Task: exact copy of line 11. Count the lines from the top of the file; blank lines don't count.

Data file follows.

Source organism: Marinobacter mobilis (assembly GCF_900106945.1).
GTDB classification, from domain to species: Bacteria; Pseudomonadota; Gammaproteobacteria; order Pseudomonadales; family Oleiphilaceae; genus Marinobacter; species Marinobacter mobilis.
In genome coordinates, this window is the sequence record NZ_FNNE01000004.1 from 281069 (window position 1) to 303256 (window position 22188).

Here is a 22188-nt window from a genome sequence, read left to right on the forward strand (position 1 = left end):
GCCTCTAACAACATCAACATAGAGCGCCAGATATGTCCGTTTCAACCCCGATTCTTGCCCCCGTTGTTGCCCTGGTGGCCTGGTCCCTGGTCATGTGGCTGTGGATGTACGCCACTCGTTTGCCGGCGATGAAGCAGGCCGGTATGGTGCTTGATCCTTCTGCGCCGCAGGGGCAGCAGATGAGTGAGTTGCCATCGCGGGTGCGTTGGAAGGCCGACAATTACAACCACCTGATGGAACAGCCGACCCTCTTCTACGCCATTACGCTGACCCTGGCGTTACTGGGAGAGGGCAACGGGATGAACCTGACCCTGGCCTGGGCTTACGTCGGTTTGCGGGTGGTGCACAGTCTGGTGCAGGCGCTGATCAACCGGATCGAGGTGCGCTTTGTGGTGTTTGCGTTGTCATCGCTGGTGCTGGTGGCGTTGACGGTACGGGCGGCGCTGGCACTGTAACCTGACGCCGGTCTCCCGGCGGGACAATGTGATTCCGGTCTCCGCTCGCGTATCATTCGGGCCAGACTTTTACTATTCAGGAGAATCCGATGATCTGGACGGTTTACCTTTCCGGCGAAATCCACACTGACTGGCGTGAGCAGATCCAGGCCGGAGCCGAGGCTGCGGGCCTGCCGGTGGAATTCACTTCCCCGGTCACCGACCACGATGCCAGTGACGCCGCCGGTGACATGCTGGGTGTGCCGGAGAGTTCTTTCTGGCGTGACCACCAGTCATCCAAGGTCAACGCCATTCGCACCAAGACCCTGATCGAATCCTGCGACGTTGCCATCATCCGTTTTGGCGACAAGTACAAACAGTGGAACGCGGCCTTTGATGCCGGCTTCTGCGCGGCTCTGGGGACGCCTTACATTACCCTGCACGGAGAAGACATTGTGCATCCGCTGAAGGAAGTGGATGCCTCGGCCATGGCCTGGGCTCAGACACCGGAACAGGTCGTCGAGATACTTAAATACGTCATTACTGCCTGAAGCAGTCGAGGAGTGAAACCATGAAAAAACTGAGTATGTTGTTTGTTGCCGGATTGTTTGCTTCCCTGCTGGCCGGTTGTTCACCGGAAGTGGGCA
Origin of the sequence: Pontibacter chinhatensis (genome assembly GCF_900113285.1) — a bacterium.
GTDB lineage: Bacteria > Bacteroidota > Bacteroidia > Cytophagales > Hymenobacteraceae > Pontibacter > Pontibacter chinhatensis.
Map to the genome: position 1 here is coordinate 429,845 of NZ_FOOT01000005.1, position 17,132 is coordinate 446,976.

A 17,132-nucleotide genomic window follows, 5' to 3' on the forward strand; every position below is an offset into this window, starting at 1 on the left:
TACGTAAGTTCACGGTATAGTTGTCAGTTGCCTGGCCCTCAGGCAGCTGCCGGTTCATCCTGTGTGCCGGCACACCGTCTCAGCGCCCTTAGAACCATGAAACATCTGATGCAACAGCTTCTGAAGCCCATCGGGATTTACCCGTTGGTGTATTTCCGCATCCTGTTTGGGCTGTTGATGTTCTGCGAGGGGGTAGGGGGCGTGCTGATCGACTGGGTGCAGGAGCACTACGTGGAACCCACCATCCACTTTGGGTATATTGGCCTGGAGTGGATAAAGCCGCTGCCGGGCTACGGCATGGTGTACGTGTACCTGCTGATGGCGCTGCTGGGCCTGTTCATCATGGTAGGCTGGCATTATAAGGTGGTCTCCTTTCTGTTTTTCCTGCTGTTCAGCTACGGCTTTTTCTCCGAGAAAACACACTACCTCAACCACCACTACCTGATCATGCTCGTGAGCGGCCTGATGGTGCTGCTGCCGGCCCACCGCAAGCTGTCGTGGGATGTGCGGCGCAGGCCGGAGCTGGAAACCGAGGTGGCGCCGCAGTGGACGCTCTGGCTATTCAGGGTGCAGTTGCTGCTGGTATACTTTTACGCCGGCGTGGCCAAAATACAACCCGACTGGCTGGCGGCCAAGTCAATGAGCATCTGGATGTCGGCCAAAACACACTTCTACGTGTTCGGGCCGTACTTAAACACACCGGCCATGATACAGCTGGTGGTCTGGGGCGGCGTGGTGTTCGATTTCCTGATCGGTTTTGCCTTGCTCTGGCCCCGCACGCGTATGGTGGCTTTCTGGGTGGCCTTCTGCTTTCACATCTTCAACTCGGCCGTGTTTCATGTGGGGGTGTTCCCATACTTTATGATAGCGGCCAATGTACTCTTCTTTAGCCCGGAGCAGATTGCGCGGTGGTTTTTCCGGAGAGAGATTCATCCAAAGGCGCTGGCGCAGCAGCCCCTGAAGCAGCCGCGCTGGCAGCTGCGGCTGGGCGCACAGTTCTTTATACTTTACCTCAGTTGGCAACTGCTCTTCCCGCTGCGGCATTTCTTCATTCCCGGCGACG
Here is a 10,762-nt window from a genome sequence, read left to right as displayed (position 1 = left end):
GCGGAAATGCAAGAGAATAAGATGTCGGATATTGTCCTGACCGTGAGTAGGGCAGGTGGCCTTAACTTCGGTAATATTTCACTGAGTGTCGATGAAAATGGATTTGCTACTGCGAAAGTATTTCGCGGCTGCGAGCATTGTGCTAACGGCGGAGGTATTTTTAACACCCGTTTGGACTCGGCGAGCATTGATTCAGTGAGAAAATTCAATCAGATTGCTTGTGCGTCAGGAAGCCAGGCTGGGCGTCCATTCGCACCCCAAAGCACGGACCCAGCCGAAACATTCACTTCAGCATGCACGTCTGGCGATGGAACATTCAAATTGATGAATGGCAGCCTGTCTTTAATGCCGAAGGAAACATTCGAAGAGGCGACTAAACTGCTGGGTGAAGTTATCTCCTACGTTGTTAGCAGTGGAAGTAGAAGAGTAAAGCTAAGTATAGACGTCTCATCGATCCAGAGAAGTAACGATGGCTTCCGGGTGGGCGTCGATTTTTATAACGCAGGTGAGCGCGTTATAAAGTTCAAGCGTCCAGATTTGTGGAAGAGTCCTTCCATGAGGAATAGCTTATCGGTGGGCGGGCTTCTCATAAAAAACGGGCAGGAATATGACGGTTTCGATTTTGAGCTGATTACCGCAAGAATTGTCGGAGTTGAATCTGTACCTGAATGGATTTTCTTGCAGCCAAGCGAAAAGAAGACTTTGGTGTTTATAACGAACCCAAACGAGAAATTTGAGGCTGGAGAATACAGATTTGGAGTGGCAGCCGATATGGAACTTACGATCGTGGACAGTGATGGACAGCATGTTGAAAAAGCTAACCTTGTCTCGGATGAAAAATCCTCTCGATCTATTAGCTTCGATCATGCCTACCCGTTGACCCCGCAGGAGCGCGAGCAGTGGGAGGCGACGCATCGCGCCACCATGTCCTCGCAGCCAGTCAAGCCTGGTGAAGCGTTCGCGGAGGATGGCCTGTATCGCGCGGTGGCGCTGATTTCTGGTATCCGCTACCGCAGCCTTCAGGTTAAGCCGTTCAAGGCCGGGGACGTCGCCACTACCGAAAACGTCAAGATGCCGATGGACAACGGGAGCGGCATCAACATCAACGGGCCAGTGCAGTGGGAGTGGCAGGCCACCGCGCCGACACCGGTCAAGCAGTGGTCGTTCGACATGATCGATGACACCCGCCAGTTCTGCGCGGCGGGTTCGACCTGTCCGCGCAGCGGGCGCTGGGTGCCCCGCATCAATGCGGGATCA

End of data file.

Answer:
Here is a 10,762-nt window from a genome sequence, read left to right as displayed (position 1 = left end):